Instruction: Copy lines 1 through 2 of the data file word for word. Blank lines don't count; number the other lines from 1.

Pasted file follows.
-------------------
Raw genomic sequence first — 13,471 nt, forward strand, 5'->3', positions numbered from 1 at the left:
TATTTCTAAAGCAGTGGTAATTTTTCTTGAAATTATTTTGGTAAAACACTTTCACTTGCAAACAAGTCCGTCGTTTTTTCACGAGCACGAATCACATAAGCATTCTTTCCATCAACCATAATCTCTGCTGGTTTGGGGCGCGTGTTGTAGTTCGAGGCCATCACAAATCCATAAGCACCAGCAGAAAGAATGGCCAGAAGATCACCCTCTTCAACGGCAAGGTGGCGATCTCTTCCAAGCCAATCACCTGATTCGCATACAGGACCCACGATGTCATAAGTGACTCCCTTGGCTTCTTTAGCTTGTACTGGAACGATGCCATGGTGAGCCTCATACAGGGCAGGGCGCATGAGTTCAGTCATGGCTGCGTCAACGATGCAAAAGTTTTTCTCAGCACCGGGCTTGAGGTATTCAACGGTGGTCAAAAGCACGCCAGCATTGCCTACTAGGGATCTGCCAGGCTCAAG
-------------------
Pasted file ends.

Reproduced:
Raw genomic sequence first — 13,471 nt, forward strand, 5'->3', positions numbered from 1 at the left:
TATTTCTAAAGCAGTGGTAATTTTTCTTGAAATTATTTTGGTAAAACACTTTCACTTGCAAACAAGTCCGTCGTTTTTTCACGAGCACGAATCACATAAGCATTCTTTCCATCAACCATAATCTCTGCTGGTTTGGGGCGCGTGTTGTAGTTCGAGGCCATCACAAATCCATAAGCACCAGCAGAAAGAATGGCCAGAAGATCACCCTCTTCAACGGCAAGGTGGCGATCTCTTCCAAGCCAATCACCTGATTCGCATACAGGACCCACGATGTCATAAGTGACTCCCTTGGCTTCTTTAGCTTGTACTGGAACGATGCCATGGTGAGCCTCATACAGGGCAGGGCGCATGAGTTCAGTCATGGCTGCGTCAACGATGCAAAAGTTTTTCTCAGCACCGGGCTTGAGGTATTCAACGGTGGTCAAAAGCACGCCAGCATTGCCTACTAGGGATCTGCCAGGCTCAAG